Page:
Oral sex is the stimulation of the genitals using mouth and the tongue. This is an act of sex that can be given and received from both men and women. It is also known by other common names like ‘going down’, a ‘blow job’, ‘giving head’, a ‘69’ or ‘rimming’ (plus plenty more). Its official names are cunnilingus if done on a woman, and fellatio if done on a man. it can be a very interesting way of showing love between two partners especially when they both consent to it except that it comes with some risk if done unprotected.

Risks of oral sex

Many studies have revealed that oral sex is not safe sex. This is because it involves sucking, licking and stimulating of your partner’s genitals with tongue and lips, during this process you might likely come in contact with genital fluids and secretions and this puts you at risk of STIs. Some of these include;

  • Gonorrhea
  • Syphilis
  • Hepatitis A
  • Hepatitis B
  • Hepatitis C
  • Genital warts
  • Genital herpes
  • Chlamydia
  • HIV
  • Public lice
  • Oral cancer: Researchers have found that some cancers of the oropharynx (the middle of the throat) and tonsils are probably caused by a certain type of human papillomavirus (HPV). HPV is common, but it doesn’t always cause cancer. If you aren’t exposed to HPV during oral sex, you’re not at risk for cancer.

     How to reduce risks of oral sex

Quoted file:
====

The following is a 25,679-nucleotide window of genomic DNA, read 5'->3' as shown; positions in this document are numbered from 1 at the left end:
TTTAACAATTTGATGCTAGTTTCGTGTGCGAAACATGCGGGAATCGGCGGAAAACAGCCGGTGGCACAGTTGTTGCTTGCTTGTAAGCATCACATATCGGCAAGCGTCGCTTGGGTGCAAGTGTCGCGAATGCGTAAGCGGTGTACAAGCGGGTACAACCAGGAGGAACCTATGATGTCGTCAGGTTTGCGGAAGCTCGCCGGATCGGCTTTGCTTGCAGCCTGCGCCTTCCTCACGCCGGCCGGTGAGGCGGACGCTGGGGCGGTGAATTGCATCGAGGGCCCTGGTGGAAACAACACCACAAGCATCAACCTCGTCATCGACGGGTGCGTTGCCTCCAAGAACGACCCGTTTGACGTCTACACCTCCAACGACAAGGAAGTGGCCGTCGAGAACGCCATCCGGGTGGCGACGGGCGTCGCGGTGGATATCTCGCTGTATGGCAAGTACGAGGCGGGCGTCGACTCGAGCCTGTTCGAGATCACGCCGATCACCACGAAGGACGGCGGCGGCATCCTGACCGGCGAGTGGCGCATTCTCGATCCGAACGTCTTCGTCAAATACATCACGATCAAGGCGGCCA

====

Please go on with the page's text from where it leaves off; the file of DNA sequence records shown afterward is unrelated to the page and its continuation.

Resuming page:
• Avoid unprotected cunnilingus and fellatio
  • Avoid giving blow job or going down on your partner when you have a cut, blisters, and warts around the genitals or your mouth
  • Do not give head or receive head from a partner with 2 or more sexual partners
  • Avoid oral sex if your partner has STIs
  • Do not give oral sex if you have unhealed or inflamed piercings in their mouth or genitals
  • Avoid cunnilingus and fellatio if you have a throat infection
  • Do not give oral sex to a woman who is on her period.
  • For a man, use a condom during fellatio
  • For a woman, use a dam (small thin latex or plastic square that acts as a barrier between the vagina and the mouth)

When to see a doctor

You should see a doctor if any of the following happens;

  • You’ve recently had unprotected sex or oral sex with someone new
  • You or your partner have unprotected sex with other people
  • Your partner has symptoms of an STI.

It is important to get treatment for an STI as soon as possible. Some STIs can’t be treated but medications may reduce symptoms. Leaving an STI untreated may cause discomfort in the short term, and may harm your health or fertility in the long term.

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